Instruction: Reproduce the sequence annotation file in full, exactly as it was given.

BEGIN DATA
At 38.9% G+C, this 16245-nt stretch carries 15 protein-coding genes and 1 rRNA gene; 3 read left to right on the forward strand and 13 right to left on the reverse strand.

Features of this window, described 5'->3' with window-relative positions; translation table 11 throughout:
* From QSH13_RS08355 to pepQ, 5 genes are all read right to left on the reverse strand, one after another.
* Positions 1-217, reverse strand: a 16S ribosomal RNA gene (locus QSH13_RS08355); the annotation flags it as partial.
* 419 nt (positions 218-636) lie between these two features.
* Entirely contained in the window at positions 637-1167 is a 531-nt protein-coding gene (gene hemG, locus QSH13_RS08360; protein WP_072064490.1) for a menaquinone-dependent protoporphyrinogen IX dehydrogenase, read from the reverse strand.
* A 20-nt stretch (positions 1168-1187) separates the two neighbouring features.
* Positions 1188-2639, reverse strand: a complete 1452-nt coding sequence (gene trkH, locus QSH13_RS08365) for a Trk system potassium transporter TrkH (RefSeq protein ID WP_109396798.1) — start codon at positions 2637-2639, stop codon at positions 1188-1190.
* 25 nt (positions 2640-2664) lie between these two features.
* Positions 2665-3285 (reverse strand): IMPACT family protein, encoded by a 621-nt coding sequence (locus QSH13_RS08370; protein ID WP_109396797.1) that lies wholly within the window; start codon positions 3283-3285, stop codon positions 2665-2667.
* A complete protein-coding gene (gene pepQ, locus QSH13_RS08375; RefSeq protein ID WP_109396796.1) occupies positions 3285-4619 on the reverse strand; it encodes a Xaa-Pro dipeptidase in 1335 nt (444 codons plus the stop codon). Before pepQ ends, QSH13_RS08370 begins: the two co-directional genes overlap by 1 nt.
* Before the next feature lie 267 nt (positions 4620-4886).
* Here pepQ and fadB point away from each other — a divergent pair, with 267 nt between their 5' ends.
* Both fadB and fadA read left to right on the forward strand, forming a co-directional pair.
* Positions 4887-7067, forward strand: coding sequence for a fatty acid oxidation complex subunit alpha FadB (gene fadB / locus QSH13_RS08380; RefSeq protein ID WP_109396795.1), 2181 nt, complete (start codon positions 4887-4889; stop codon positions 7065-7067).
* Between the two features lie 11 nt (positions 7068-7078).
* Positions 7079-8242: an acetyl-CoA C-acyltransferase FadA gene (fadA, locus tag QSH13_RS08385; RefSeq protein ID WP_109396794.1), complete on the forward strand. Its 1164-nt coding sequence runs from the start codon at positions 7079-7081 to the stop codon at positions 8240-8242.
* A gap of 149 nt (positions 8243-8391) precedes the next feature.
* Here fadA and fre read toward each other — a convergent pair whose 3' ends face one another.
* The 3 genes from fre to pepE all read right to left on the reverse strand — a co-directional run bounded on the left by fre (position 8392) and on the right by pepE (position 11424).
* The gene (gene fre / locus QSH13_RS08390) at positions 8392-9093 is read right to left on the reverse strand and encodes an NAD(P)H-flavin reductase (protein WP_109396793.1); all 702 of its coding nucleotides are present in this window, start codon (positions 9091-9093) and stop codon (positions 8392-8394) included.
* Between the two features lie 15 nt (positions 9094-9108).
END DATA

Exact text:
At 38.9% G+C, this 16245-nt stretch carries 15 protein-coding genes and 1 rRNA gene; 3 read left to right on the forward strand and 13 right to left on the reverse strand.

Features of this window, described 5'->3' with window-relative positions; translation table 11 throughout:
* From QSH13_RS08355 to pepQ, 5 genes are all read right to left on the reverse strand, one after another.
* Positions 1-217, reverse strand: a 16S ribosomal RNA gene (locus QSH13_RS08355); the annotation flags it as partial.
* 419 nt (positions 218-636) lie between these two features.
* Entirely contained in the window at positions 637-1167 is a 531-nt protein-coding gene (gene hemG, locus QSH13_RS08360; protein WP_072064490.1) for a menaquinone-dependent protoporphyrinogen IX dehydrogenase, read from the reverse strand.
* A 20-nt stretch (positions 1168-1187) separates the two neighbouring features.
* Positions 1188-2639, reverse strand: a complete 1452-nt coding sequence (gene trkH, locus QSH13_RS08365) for a Trk system potassium transporter TrkH (RefSeq protein ID WP_109396798.1) — start codon at positions 2637-2639, stop codon at positions 1188-1190.
* 25 nt (positions 2640-2664) lie between these two features.
* Positions 2665-3285 (reverse strand): IMPACT family protein, encoded by a 621-nt coding sequence (locus QSH13_RS08370; protein ID WP_109396797.1) that lies wholly within the window; start codon positions 3283-3285, stop codon positions 2665-2667.
* A complete protein-coding gene (gene pepQ, locus QSH13_RS08375; RefSeq protein ID WP_109396796.1) occupies positions 3285-4619 on the reverse strand; it encodes a Xaa-Pro dipeptidase in 1335 nt (444 codons plus the stop codon). Before pepQ ends, QSH13_RS08370 begins: the two co-directional genes overlap by 1 nt.
* Before the next feature lie 267 nt (positions 4620-4886).
* Here pepQ and fadB point away from each other — a divergent pair, with 267 nt between their 5' ends.
* Both fadB and fadA read left to right on the forward strand, forming a co-directional pair.
* Positions 4887-7067, forward strand: coding sequence for a fatty acid oxidation complex subunit alpha FadB (gene fadB / locus QSH13_RS08380; RefSeq protein ID WP_109396795.1), 2181 nt, complete (start codon positions 4887-4889; stop codon positions 7065-7067).
* Between the two features lie 11 nt (positions 7068-7078).
* Positions 7079-8242: an acetyl-CoA C-acyltransferase FadA gene (fadA, locus tag QSH13_RS08385; RefSeq protein ID WP_109396794.1), complete on the forward strand. Its 1164-nt coding sequence runs from the start codon at positions 7079-7081 to the stop codon at positions 8240-8242.
* A gap of 149 nt (positions 8243-8391) precedes the next feature.
* Here fadA and fre read toward each other — a convergent pair whose 3' ends face one another.
* The 3 genes from fre to pepE all read right to left on the reverse strand — a co-directional run bounded on the left by fre (position 8392) and on the right by pepE (position 11424).
* The gene (gene fre / locus QSH13_RS08390) at positions 8392-9093 is read right to left on the reverse strand and encodes an NAD(P)H-flavin reductase (protein WP_109396793.1); all 702 of its coding nucleotides are present in this window, start codon (positions 9091-9093) and stop codon (positions 8392-8394) included.
* Between the two features lie 15 nt (positions 9094-9108).